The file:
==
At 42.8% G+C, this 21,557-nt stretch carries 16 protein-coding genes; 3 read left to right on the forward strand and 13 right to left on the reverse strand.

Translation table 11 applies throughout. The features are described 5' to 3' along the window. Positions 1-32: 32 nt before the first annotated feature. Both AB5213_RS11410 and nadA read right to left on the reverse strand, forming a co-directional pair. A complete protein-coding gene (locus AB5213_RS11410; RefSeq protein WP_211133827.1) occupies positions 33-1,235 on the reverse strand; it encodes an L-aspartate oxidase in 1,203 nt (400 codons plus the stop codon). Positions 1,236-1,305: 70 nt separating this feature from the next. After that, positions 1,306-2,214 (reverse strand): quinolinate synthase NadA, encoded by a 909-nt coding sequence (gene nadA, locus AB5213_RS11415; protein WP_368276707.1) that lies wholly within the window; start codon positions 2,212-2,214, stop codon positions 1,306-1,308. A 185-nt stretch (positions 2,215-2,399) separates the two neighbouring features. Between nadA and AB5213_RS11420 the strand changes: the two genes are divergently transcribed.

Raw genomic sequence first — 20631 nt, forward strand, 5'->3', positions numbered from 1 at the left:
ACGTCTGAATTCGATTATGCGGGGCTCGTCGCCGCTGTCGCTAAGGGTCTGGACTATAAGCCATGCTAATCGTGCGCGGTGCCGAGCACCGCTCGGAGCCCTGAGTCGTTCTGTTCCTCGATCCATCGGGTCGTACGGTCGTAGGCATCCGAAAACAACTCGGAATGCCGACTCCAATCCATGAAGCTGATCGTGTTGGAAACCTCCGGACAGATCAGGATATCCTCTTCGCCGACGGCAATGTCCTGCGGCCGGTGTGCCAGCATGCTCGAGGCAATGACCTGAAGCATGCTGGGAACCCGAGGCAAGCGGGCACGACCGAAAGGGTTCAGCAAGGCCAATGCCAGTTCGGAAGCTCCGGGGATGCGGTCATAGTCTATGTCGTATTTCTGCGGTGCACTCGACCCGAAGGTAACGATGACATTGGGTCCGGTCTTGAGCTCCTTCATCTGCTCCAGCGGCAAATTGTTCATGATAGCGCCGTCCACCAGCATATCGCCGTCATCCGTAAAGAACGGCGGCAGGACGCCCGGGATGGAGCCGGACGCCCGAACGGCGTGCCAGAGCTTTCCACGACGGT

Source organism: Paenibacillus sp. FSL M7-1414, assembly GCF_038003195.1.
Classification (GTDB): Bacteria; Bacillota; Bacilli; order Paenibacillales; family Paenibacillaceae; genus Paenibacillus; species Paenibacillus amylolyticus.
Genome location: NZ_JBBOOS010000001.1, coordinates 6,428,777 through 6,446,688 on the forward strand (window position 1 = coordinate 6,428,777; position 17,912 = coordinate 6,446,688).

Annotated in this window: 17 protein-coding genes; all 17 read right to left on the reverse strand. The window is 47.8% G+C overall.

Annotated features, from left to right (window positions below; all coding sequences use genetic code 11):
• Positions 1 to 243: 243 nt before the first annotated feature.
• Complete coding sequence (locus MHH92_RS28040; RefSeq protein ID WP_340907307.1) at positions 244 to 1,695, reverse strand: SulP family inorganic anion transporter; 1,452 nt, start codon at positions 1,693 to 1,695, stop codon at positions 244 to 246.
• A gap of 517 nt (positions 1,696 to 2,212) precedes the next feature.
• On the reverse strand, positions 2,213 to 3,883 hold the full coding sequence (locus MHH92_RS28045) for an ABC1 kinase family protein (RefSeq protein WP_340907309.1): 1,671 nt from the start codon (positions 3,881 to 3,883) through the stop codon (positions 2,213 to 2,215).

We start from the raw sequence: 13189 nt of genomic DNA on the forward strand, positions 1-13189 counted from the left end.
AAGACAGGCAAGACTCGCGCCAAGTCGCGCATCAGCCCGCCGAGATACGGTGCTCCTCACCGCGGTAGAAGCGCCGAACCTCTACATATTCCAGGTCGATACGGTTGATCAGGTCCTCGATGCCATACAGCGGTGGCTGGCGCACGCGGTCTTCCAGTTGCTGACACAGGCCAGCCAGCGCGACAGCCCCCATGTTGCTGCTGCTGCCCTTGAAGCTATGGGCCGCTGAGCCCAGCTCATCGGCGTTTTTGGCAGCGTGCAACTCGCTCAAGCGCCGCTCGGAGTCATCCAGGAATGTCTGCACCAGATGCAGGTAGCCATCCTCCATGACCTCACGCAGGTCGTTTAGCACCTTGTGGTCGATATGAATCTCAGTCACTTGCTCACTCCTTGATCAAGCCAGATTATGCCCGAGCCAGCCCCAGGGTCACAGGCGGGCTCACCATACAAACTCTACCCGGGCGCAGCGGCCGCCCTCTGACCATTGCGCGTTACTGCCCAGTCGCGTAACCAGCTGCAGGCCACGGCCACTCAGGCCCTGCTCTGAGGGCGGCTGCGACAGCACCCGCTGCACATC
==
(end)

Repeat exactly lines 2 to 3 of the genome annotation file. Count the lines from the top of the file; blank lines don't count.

Translation table 11 applies throughout. The features are described 5' to 3' along the window. Positions 1-32: 32 nt before the first annotated feature. Both AB5213_RS11410 and nadA read right to left on the reverse strand, forming a co-directional pair. A complete protein-coding gene (locus AB5213_RS11410; RefSeq protein WP_211133827.1) occupies positions 33-1,235 on the reverse strand; it encodes an L-aspartate oxidase in 1,203 nt (400 codons plus the stop codon). Positions 1,236-1,305: 70 nt separating this feature from the next. After that, positions 1,306-2,214 (reverse strand): quinolinate synthase NadA, encoded by a 909-nt coding sequence (gene nadA, locus AB5213_RS11415; protein WP_368276707.1) that lies wholly within the window; start codon positions 2,212-2,214, stop codon positions 1,306-1,308. A 185-nt stretch (positions 2,215-2,399) separates the two neighbouring features. Between nadA and AB5213_RS11420 the strand changes: the two genes are divergently transcribed.

Raw genomic sequence first — 20631 nt, forward strand, 5'->3', positions numbered from 1 at the left: